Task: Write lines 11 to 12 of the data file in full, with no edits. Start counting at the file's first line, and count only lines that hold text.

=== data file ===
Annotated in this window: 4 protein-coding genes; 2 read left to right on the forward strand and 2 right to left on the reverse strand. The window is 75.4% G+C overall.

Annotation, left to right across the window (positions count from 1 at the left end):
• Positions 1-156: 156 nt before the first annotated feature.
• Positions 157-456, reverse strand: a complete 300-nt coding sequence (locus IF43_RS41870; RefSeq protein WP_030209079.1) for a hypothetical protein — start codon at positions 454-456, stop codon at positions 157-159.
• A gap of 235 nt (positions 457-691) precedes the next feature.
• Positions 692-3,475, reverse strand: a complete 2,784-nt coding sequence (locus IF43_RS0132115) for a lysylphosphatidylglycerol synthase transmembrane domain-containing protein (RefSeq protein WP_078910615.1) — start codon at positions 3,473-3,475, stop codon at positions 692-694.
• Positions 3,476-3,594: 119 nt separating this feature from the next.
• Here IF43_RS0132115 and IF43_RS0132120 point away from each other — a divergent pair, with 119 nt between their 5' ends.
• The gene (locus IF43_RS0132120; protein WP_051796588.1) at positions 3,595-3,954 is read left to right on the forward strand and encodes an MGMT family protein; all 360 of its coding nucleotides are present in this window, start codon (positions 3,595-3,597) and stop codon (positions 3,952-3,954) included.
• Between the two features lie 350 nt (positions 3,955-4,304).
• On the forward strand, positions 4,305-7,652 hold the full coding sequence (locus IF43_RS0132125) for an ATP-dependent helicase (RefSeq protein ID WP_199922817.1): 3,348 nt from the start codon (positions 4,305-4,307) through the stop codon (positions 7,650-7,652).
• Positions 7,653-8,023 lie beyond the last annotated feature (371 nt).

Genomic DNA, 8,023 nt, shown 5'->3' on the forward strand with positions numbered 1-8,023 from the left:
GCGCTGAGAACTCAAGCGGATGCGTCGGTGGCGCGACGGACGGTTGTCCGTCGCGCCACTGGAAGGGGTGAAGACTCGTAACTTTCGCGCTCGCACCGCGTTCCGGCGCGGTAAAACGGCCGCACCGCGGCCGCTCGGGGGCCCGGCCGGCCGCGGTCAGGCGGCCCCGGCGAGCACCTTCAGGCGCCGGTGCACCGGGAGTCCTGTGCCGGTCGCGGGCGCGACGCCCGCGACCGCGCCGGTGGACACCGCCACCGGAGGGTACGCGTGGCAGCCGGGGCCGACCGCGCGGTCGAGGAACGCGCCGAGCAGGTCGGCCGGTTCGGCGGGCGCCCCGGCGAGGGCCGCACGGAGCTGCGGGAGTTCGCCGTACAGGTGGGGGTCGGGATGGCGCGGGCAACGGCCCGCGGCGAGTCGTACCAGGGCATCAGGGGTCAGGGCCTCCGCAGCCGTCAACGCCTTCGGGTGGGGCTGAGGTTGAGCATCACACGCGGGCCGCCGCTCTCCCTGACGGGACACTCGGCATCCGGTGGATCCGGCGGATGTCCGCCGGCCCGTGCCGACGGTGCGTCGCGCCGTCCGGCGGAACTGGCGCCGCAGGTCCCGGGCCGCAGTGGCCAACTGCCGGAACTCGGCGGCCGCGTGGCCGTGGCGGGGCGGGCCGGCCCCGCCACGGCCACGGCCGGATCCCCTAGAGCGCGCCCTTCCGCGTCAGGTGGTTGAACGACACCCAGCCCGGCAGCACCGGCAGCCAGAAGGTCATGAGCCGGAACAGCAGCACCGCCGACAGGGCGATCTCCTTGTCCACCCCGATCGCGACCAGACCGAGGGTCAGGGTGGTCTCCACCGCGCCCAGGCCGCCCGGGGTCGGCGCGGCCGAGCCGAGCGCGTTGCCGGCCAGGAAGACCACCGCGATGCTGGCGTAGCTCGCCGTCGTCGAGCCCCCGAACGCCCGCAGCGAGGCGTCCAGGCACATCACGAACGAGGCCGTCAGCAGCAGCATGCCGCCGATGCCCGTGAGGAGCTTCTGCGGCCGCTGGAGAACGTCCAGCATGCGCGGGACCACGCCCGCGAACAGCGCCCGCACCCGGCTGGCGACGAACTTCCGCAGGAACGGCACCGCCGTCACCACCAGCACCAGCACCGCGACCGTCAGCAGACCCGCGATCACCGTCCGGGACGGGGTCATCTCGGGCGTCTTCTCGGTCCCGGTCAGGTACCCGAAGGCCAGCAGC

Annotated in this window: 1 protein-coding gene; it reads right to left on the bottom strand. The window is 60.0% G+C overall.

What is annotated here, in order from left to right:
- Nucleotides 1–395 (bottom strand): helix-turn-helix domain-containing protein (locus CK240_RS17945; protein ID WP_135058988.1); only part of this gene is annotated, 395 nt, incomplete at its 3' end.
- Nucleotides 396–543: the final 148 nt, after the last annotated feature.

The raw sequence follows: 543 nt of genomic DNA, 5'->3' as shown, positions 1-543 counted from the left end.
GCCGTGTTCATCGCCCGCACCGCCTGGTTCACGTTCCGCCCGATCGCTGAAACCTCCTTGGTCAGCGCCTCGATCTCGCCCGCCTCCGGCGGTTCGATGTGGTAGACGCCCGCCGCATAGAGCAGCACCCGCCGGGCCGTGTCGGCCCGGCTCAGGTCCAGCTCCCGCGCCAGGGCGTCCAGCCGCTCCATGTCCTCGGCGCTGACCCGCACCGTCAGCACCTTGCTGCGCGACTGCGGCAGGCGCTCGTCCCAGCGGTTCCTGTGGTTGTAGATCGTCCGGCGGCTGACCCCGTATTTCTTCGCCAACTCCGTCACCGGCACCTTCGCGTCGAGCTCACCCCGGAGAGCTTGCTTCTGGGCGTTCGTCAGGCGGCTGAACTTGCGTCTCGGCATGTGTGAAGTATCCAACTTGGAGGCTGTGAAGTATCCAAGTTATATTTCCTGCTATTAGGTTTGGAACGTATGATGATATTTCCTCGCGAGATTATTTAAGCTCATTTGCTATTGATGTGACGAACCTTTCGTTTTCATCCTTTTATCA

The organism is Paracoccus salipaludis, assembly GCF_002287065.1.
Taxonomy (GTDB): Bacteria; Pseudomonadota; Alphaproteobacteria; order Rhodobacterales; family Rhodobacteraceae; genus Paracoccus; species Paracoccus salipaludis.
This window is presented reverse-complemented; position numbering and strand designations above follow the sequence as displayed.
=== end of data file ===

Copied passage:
• On the forward strand, positions 4,305-7,652 hold the full coding sequence (locus IF43_RS0132125) for an ATP-dependent helicase (RefSeq protein ID WP_199922817.1): 3,348 nt from the start codon (positions 4,305-4,307) through the stop codon (positions 7,650-7,652).
• Positions 7,653-8,023 lie beyond the last annotated feature (371 nt).